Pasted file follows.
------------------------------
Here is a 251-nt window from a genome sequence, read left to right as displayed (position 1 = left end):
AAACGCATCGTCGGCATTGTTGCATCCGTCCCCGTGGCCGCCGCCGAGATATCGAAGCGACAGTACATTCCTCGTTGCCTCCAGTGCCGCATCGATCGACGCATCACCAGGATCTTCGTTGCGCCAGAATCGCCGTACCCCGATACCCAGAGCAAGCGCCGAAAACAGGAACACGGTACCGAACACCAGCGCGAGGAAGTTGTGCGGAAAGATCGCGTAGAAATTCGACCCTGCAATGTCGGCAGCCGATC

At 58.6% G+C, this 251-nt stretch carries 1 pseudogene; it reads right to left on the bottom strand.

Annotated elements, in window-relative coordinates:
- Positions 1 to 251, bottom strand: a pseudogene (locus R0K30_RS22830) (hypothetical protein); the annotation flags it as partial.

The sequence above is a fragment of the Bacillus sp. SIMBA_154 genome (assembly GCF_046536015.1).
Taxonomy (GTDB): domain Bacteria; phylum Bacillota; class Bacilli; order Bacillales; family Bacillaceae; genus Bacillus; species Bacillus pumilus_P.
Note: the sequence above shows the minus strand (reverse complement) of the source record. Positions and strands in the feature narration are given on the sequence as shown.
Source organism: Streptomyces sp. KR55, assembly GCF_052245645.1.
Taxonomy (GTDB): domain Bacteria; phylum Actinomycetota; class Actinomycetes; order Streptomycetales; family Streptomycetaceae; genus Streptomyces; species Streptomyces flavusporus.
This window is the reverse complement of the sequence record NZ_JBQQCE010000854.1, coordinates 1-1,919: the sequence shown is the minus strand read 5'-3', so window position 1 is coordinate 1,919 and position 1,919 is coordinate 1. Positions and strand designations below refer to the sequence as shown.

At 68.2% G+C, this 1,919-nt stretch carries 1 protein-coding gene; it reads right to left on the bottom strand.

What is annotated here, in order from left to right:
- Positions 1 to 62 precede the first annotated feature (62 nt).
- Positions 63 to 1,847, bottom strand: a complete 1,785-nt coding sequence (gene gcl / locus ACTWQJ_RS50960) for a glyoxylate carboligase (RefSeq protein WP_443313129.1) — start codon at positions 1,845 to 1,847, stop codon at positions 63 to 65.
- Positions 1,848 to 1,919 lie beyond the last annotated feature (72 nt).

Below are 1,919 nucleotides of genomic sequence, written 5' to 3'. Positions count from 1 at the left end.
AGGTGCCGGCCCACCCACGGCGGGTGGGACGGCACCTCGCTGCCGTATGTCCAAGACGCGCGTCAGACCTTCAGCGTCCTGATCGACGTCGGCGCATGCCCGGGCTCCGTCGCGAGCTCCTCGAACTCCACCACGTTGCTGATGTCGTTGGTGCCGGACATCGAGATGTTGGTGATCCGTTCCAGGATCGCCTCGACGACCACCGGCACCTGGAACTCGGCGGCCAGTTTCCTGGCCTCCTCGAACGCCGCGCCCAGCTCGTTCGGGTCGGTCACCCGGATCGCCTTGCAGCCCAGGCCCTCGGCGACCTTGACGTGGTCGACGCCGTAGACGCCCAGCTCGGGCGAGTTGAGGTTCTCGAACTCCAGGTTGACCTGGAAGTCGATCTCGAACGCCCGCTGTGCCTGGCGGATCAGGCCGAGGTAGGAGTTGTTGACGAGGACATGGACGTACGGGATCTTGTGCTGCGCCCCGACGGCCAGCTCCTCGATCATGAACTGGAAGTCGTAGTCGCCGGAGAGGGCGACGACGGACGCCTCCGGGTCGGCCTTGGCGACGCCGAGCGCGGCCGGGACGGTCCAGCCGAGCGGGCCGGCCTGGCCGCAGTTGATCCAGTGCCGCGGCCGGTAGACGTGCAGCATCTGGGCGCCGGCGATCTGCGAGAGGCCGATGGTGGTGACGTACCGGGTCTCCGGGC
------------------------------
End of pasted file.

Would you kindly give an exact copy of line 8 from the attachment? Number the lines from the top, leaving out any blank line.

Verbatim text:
Note: the sequence above shows the minus strand (reverse complement) of the source record. Positions and strands in the feature narration are given on the sequence as shown.